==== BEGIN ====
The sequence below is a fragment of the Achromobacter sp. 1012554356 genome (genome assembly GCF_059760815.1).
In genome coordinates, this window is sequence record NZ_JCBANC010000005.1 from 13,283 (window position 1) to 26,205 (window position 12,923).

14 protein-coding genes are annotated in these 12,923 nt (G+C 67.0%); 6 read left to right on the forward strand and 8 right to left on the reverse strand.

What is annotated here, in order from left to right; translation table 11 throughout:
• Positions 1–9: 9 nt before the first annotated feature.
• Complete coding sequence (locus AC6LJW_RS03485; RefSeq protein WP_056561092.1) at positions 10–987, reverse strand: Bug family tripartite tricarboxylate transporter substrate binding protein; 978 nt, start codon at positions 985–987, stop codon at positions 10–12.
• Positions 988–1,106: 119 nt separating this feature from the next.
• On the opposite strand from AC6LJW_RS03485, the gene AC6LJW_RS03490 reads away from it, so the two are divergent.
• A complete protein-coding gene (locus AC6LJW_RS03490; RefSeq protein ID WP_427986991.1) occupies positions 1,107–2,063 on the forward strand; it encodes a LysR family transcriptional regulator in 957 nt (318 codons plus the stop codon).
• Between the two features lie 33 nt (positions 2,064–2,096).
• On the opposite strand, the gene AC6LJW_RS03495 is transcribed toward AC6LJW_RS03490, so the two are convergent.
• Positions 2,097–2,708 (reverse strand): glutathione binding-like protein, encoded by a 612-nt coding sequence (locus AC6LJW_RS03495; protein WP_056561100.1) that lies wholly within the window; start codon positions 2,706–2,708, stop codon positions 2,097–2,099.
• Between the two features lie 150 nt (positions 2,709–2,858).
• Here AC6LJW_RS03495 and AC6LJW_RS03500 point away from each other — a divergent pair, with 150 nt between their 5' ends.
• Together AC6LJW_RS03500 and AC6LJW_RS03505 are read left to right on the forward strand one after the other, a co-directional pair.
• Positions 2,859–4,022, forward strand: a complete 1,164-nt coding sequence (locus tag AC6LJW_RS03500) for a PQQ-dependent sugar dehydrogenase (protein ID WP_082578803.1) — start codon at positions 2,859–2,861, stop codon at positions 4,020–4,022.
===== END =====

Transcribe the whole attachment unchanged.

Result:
The sequence below is a fragment of the Achromobacter sp. 1012554356 genome (genome assembly GCF_059760815.1).
In genome coordinates, this window is sequence record NZ_JCBANC010000005.1 from 13,283 (window position 1) to 26,205 (window position 12,923).

14 protein-coding genes are annotated in these 12,923 nt (G+C 67.0%); 6 read left to right on the forward strand and 8 right to left on the reverse strand.

What is annotated here, in order from left to right; translation table 11 throughout:
• Positions 1–9: 9 nt before the first annotated feature.
• Complete coding sequence (locus AC6LJW_RS03485; RefSeq protein WP_056561092.1) at positions 10–987, reverse strand: Bug family tripartite tricarboxylate transporter substrate binding protein; 978 nt, start codon at positions 985–987, stop codon at positions 10–12.
• Positions 988–1,106: 119 nt separating this feature from the next.
• On the opposite strand from AC6LJW_RS03485, the gene AC6LJW_RS03490 reads away from it, so the two are divergent.
• A complete protein-coding gene (locus AC6LJW_RS03490; RefSeq protein ID WP_427986991.1) occupies positions 1,107–2,063 on the forward strand; it encodes a LysR family transcriptional regulator in 957 nt (318 codons plus the stop codon).
• Between the two features lie 33 nt (positions 2,064–2,096).
• On the opposite strand, the gene AC6LJW_RS03495 is transcribed toward AC6LJW_RS03490, so the two are convergent.
• Positions 2,097–2,708 (reverse strand): glutathione binding-like protein, encoded by a 612-nt coding sequence (locus AC6LJW_RS03495; protein WP_056561100.1) that lies wholly within the window; start codon positions 2,706–2,708, stop codon positions 2,097–2,099.
• Between the two features lie 150 nt (positions 2,709–2,858).
• Here AC6LJW_RS03495 and AC6LJW_RS03500 point away from each other — a divergent pair, with 150 nt between their 5' ends.
• Together AC6LJW_RS03500 and AC6LJW_RS03505 are read left to right on the forward strand one after the other, a co-directional pair.
• Positions 2,859–4,022, forward strand: a complete 1,164-nt coding sequence (locus tag AC6LJW_RS03500) for a PQQ-dependent sugar dehydrogenase (protein ID WP_082578803.1) — start codon at positions 2,859–2,861, stop codon at positions 4,020–4,022.